Current USDA-FAS export data comprising the first nine months of the 2017/18 marketing year (from September 9, 2017 to May 24, 2018) indicates accumulated U.S. soybean exports to China during this period were equal to 933 million bushels, down by 256 million bushels year over year (1.249 billion bushels). In addition, as of May 24, 2018, there was an outstanding balance of 61 million bushels destined for China compared with 76 million bushels the previous year (see Figure 3). U.S. soybean export commitments (accumulated exports plus outstanding sales) to China were equal to 1.054 billion bushels compared with 1.325 billion bushels a year ago. Brazil’s large soybean supplies and competitive prices have contributed this marketing year to lower U.S. soybean exports. According to USDA-FAS estimate, 2017/18 Brazil’s production is up 2.5 percent to 4.299 billion bushels year over year and the May 2018 projection for the 2018/19 marketing year indicates the same volume as in 2017/18.  China is the main market for Brazil’s soybeans. According to calendar year export data reported by USDA-FAS based on the United Nations Commodity Trade Statistics, Brazil’s share of soybean exports to China has increased from 69 percent in 2012 to 79 percent in 2017. Indicating Brazil’s increasing dominance in the soybean trade world. Brazil and the United States account for about 80 percent of global soybean shipments.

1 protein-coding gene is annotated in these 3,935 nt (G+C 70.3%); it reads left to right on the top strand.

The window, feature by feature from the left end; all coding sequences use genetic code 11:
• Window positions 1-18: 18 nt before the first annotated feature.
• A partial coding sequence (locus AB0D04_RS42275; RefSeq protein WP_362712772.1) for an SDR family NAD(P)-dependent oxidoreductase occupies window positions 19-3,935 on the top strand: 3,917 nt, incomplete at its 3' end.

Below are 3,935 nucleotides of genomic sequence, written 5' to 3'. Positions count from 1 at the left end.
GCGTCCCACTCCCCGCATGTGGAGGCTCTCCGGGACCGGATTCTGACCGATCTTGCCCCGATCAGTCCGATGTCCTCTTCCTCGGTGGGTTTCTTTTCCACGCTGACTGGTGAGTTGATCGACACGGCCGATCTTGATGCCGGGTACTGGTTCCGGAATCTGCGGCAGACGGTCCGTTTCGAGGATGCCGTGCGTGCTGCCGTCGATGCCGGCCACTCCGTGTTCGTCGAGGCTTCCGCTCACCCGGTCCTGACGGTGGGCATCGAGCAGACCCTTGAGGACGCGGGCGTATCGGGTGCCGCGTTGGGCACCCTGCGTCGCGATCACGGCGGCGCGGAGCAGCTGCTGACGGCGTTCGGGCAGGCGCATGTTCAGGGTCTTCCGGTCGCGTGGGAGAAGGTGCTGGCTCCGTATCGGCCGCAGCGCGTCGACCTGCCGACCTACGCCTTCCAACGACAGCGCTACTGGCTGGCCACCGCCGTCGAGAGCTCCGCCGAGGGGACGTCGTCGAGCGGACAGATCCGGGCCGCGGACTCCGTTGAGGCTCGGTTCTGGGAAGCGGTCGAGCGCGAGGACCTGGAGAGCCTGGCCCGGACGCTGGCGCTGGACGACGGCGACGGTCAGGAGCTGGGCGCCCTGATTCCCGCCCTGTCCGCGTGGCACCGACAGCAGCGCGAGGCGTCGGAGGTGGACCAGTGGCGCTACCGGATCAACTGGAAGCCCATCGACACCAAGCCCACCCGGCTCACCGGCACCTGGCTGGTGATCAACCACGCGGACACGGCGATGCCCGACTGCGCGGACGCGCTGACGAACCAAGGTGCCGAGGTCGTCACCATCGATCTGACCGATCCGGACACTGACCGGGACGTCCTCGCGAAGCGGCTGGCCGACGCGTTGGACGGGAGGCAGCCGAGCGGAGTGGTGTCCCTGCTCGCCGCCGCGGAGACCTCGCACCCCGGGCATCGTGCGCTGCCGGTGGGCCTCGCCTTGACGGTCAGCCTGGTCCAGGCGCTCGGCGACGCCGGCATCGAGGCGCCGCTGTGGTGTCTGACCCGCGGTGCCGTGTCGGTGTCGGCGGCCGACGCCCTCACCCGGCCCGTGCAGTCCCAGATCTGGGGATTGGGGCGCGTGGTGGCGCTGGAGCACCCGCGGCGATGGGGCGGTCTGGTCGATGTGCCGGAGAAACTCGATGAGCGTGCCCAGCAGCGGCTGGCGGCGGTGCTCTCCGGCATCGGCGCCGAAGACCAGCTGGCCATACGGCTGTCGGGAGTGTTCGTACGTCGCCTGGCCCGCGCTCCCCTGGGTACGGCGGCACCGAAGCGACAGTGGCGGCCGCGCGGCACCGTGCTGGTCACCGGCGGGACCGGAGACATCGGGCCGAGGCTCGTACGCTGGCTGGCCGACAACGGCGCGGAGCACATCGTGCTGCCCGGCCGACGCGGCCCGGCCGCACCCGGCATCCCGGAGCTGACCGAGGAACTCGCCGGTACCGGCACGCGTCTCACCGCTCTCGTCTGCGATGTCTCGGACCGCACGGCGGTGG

Meanwhile, U.S. soybean total export commitments to the rest of the world (ROW), which represents other markets, excluding China, increased by 162 million bushels to 983 million bushels for the September 9, 2017, through May 24, 2018 period, compared with the same time the previous year (822 million bushels), helping to offset, in part, the reduction of sales to China. The 983 million bushels of U.S. soybean total commitments to ROW consisted of 700 million bushels of accumulated exports and 283 million bushels of outstanding sales (see Figure 3). While U.S. soybean total commitments to China declined from 62 percent to 52 percent during the first nine months of the 2017/18 marketing year relative to the same period the previous marketing year, U.S. soybean total commitments to ROW increased to 48 percent in 2017/18 (September to May) from 38 percent in 2016/17.  Within ROW markets the top five destinations for U.S. soybeans during the first nine months of 2017/18 were Mexico, European Union (EU), Japan, Indonesia, and Egypt. As May 24, 2018, U.S. soybean total export commitments to Mexico, EU, and Japan were equal to 155 million bushels, 131 million bushels, and 74 million bushels, respectively, whereas total exports commitments to Indonesia and Egypt reached volumes of 79 and 68 million bushels, correspondingly. U.S. soybean total exports commitments to Mexico, Indonesia, and Egypt have increased so far this marketing year, while total exports to EU and Japan declined (see Figure 4).